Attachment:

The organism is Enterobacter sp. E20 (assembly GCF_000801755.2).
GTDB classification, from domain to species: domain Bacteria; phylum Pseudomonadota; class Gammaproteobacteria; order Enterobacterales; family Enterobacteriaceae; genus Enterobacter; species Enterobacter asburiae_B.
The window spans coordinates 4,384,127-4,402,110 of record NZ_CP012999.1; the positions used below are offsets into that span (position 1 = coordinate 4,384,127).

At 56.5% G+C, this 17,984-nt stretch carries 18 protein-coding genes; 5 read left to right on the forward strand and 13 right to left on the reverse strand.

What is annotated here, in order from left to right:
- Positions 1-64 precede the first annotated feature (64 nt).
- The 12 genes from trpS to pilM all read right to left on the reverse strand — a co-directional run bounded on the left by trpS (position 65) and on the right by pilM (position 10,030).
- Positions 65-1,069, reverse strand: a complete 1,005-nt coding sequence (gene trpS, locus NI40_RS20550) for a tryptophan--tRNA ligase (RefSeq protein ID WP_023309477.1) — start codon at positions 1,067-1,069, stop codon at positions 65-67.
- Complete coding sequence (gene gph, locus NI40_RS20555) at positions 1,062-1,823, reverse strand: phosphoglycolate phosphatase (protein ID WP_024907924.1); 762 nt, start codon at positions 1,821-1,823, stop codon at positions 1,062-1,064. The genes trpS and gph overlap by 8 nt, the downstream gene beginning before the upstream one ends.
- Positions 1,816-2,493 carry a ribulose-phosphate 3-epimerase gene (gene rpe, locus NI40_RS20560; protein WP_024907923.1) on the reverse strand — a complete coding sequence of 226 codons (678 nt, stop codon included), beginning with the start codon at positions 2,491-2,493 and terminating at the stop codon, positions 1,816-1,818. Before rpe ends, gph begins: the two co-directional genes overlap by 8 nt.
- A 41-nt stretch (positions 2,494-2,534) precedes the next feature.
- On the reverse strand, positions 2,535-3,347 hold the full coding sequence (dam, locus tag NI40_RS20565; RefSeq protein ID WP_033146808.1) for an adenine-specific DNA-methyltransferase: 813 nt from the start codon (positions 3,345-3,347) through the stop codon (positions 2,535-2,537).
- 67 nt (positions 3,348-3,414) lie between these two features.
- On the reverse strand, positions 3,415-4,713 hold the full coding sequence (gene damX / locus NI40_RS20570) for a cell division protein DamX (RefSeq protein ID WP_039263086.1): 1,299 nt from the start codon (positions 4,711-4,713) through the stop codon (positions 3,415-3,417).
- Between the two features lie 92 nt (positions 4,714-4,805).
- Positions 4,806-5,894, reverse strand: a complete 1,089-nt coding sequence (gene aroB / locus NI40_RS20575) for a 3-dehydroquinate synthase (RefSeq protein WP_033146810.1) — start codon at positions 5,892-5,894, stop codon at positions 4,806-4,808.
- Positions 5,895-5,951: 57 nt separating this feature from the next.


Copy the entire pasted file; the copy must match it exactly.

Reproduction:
The organism is Enterobacter sp. E20 (assembly GCF_000801755.2).
GTDB classification, from domain to species: domain Bacteria; phylum Pseudomonadota; class Gammaproteobacteria; order Enterobacterales; family Enterobacteriaceae; genus Enterobacter; species Enterobacter asburiae_B.
The window spans coordinates 4,384,127-4,402,110 of record NZ_CP012999.1; the positions used below are offsets into that span (position 1 = coordinate 4,384,127).

At 56.5% G+C, this 17,984-nt stretch carries 18 protein-coding genes; 5 read left to right on the forward strand and 13 right to left on the reverse strand.

What is annotated here, in order from left to right:
- Positions 1-64 precede the first annotated feature (64 nt).
- The 12 genes from trpS to pilM all read right to left on the reverse strand — a co-directional run bounded on the left by trpS (position 65) and on the right by pilM (position 10,030).
- Positions 65-1,069, reverse strand: a complete 1,005-nt coding sequence (gene trpS, locus NI40_RS20550) for a tryptophan--tRNA ligase (RefSeq protein ID WP_023309477.1) — start codon at positions 1,067-1,069, stop codon at positions 65-67.
- Complete coding sequence (gene gph, locus NI40_RS20555) at positions 1,062-1,823, reverse strand: phosphoglycolate phosphatase (protein ID WP_024907924.1); 762 nt, start codon at positions 1,821-1,823, stop codon at positions 1,062-1,064. The genes trpS and gph overlap by 8 nt, the downstream gene beginning before the upstream one ends.
- Positions 1,816-2,493 carry a ribulose-phosphate 3-epimerase gene (gene rpe, locus NI40_RS20560; protein WP_024907923.1) on the reverse strand — a complete coding sequence of 226 codons (678 nt, stop codon included), beginning with the start codon at positions 2,491-2,493 and terminating at the stop codon, positions 1,816-1,818. Before rpe ends, gph begins: the two co-directional genes overlap by 8 nt.
- A 41-nt stretch (positions 2,494-2,534) precedes the next feature.
- On the reverse strand, positions 2,535-3,347 hold the full coding sequence (dam, locus tag NI40_RS20565; RefSeq protein ID WP_033146808.1) for an adenine-specific DNA-methyltransferase: 813 nt from the start codon (positions 3,345-3,347) through the stop codon (positions 2,535-2,537).
- 67 nt (positions 3,348-3,414) lie between these two features.
- On the reverse strand, positions 3,415-4,713 hold the full coding sequence (gene damX / locus NI40_RS20570) for a cell division protein DamX (RefSeq protein ID WP_039263086.1): 1,299 nt from the start codon (positions 4,711-4,713) through the stop codon (positions 3,415-3,417).
- Between the two features lie 92 nt (positions 4,714-4,805).
- Positions 4,806-5,894, reverse strand: a complete 1,089-nt coding sequence (gene aroB / locus NI40_RS20575) for a 3-dehydroquinate synthase (RefSeq protein WP_033146810.1) — start codon at positions 5,892-5,894, stop codon at positions 4,806-4,808.
- Positions 5,895-5,951: 57 nt separating this feature from the next.